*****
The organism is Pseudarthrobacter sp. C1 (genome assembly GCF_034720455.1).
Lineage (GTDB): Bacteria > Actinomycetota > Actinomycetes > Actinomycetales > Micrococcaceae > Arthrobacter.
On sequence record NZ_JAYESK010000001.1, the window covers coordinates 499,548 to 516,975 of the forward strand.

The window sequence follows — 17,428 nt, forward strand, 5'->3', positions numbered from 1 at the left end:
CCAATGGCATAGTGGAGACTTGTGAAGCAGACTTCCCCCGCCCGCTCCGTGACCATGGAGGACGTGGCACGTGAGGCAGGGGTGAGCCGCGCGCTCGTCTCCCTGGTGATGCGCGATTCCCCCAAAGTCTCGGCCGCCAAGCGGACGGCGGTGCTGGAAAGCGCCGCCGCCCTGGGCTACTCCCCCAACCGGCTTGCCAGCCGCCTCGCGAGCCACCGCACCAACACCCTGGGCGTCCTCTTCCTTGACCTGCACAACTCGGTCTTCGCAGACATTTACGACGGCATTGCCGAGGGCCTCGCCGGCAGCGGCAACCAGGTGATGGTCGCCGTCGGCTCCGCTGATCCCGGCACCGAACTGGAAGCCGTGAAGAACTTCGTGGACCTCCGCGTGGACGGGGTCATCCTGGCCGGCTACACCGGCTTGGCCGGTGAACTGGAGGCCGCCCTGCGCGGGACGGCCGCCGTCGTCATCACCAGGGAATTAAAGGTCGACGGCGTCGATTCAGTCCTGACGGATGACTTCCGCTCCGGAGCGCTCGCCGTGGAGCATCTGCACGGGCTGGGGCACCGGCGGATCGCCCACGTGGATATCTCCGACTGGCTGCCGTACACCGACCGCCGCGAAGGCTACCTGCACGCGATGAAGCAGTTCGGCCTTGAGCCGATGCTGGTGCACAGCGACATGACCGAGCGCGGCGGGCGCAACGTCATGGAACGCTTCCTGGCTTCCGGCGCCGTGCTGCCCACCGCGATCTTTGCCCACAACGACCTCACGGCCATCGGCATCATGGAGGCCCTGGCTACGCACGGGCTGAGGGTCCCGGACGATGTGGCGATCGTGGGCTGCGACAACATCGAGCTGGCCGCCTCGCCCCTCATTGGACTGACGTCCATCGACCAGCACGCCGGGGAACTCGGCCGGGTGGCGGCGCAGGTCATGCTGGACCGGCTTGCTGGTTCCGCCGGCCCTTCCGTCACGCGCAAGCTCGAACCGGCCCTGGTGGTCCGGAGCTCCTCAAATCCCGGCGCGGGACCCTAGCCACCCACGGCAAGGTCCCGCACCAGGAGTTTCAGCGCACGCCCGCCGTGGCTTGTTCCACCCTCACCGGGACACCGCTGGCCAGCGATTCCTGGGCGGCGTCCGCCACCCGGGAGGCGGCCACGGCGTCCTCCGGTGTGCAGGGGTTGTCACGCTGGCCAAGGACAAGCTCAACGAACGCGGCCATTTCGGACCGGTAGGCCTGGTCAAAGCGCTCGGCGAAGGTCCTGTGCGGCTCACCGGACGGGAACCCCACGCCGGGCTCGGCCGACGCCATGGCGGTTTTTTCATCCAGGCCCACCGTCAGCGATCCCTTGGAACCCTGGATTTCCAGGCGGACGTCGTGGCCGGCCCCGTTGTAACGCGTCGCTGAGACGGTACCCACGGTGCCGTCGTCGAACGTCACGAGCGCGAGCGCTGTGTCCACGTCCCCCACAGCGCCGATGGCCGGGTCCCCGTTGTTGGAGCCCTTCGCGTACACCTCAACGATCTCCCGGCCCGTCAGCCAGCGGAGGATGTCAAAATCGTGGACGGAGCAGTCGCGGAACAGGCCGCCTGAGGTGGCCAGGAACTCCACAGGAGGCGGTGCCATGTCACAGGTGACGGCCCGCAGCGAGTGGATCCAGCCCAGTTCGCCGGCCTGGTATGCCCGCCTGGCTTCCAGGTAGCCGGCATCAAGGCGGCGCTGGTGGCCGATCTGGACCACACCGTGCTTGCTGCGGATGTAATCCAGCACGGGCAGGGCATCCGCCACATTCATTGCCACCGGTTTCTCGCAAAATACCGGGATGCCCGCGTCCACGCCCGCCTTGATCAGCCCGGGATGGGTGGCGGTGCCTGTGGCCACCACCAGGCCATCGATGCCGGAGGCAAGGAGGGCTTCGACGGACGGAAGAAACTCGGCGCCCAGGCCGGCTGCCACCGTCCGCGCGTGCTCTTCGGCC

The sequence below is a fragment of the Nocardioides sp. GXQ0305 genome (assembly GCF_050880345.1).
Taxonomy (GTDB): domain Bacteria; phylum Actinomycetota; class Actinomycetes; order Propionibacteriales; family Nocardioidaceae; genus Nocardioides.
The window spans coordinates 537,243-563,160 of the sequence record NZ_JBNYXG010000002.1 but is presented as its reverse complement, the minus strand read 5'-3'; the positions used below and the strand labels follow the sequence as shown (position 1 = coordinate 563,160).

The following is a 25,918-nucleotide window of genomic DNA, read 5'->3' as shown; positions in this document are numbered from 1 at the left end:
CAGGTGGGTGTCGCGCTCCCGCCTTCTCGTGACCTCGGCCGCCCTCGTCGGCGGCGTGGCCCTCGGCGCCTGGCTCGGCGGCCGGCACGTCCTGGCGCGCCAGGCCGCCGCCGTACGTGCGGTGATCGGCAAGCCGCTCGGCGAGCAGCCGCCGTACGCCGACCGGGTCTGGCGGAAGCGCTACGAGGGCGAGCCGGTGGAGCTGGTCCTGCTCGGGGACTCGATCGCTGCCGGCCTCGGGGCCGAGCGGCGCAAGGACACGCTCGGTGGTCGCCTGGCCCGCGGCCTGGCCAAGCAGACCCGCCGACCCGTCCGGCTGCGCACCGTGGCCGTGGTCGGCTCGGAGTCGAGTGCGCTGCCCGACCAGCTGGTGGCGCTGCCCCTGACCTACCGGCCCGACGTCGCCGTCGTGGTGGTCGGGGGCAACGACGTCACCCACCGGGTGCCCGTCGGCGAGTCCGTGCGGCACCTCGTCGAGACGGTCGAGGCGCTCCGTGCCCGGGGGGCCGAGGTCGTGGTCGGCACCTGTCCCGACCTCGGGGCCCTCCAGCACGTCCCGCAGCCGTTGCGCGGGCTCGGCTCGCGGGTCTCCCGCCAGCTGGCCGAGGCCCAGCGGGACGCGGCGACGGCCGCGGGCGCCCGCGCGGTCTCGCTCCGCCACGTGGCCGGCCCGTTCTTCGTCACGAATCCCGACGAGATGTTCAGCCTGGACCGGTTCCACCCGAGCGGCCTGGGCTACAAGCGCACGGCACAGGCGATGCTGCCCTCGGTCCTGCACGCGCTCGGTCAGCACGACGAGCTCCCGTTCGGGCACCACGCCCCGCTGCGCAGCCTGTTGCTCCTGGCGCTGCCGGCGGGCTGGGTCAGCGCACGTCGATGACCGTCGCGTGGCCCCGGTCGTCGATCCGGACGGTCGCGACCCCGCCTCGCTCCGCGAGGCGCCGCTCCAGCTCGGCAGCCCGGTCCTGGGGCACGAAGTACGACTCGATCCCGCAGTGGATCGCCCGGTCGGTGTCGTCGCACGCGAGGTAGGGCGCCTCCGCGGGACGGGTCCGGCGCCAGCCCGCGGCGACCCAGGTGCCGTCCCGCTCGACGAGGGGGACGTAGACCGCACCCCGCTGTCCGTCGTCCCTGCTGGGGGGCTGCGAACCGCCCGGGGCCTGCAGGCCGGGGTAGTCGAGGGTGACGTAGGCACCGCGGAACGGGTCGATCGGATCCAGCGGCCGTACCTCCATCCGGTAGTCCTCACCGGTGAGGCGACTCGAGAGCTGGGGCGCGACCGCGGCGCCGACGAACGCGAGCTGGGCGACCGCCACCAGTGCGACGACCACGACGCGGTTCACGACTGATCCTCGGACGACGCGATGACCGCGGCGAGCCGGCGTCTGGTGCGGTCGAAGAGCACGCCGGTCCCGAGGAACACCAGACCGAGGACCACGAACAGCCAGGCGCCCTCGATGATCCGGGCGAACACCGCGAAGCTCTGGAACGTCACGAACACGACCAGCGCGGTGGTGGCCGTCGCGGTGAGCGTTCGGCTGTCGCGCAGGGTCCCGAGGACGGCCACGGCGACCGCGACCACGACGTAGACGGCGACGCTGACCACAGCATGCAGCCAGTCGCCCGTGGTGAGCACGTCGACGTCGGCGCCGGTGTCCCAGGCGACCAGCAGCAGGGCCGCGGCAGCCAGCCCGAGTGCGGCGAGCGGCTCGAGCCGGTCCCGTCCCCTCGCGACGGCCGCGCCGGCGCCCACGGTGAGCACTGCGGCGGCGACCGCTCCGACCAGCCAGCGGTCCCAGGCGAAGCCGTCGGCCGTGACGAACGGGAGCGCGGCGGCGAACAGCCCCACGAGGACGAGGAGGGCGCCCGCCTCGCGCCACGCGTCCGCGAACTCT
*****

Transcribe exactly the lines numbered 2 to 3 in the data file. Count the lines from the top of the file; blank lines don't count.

Lineage (GTDB): Bacteria > Actinomycetota > Actinomycetes > Actinomycetales > Micrococcaceae > Arthrobacter.
On sequence record NZ_JAYESK010000001.1, the window covers coordinates 499,548 to 516,975 of the forward strand.